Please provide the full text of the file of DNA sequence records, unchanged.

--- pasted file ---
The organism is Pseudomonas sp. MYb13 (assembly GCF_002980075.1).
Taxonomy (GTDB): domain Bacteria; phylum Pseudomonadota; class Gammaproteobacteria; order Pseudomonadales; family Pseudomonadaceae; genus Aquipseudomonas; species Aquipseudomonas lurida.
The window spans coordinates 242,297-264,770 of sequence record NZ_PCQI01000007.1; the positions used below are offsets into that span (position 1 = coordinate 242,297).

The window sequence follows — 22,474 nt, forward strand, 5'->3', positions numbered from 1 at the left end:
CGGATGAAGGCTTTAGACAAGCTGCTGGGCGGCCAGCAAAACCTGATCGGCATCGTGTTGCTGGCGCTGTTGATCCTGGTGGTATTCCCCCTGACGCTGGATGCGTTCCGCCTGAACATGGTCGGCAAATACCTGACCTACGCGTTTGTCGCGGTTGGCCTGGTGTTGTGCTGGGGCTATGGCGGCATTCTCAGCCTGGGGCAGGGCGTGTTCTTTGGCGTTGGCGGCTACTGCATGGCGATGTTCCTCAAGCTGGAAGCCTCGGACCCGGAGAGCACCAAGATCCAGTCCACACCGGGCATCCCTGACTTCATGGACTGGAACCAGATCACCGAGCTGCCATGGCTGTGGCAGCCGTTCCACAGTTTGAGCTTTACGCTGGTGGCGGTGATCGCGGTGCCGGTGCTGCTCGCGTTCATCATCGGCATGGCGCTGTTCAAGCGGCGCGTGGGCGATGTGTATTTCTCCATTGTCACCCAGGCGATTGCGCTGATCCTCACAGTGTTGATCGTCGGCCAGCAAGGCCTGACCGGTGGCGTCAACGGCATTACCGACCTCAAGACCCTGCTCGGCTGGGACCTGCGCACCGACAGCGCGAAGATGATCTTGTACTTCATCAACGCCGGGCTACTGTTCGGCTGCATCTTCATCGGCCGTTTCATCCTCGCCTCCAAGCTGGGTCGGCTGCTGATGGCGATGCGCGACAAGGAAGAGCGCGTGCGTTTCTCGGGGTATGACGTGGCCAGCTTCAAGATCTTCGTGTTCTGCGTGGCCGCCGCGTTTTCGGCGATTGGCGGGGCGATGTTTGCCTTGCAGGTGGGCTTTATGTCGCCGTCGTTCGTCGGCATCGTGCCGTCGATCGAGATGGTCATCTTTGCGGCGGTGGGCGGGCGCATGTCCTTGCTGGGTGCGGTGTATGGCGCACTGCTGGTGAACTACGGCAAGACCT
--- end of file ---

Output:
The organism is Pseudomonas sp. MYb13 (assembly GCF_002980075.1).
Taxonomy (GTDB): domain Bacteria; phylum Pseudomonadota; class Gammaproteobacteria; order Pseudomonadales; family Pseudomonadaceae; genus Aquipseudomonas; species Aquipseudomonas lurida.
The window spans coordinates 242,297-264,770 of sequence record NZ_PCQI01000007.1; the positions used below are offsets into that span (position 1 = coordinate 242,297).

The window sequence follows — 22,474 nt, forward strand, 5'->3', positions numbered from 1 at the left end:
CGGATGAAGGCTTTAGACAAGCTGCTGGGCGGCCAGCAAAACCTGATCGGCATCGTGTTGCTGGCGCTGTTGATCCTGGTGGTATTCCCCCTGACGCTGGATGCGTTCCGCCTGAACATGGTCGGCAAATACCTGACCTACGCGTTTGTCGCGGTTGGCCTGGTGTTGTGCTGGGGCTATGGCGGCATTCTCAGCCTGGGGCAGGGCGTGTTCTTTGGCGTTGGCGGCTACTGCATGGCGATGTTCCTCAAGCTGGAAGCCTCGGACCCGGAGAGCACCAAGATCCAGTCCACACCGGGCATCCCTGACTTCATGGACTGGAACCAGATCACCGAGCTGCCATGGCTGTGGCAGCCGTTCCACAGTTTGAGCTTTACGCTGGTGGCGGTGATCGCGGTGCCGGTGCTGCTCGCGTTCATCATCGGCATGGCGCTGTTCAAGCGGCGCGTGGGCGATGTGTATTTCTCCATTGTCACCCAGGCGATTGCGCTGATCCTCACAGTGTTGATCGTCGGCCAGCAAGGCCTGACCGGTGGCGTCAACGGCATTACCGACCTCAAGACCCTGCTCGGCTGGGACCTGCGCACCGACAGCGCGAAGATGATCTTGTACTTCATCAACGCCGGGCTACTGTTCGGCTGCATCTTCATCGGCCGTTTCATCCTCGCCTCCAAGCTGGGTCGGCTGCTGATGGCGATGCGCGACAAGGAAGAGCGCGTGCGTTTCTCGGGGTATGACGTGGCCAGCTTCAAGATCTTCGTGTTCTGCGTGGCCGCCGCGTTTTCGGCGATTGGCGGGGCGATGTTTGCCTTGCAGGTGGGCTTTATGTCGCCGTCGTTCGTCGGCATCGTGCCGTCGATCGAGATGGTCATCTTTGCGGCGGTGGGCGGGCGCATGTCCTTGCTGGGTGCGGTGTATGGCGCACTGCTGGTGAACTACGGCAAGACCT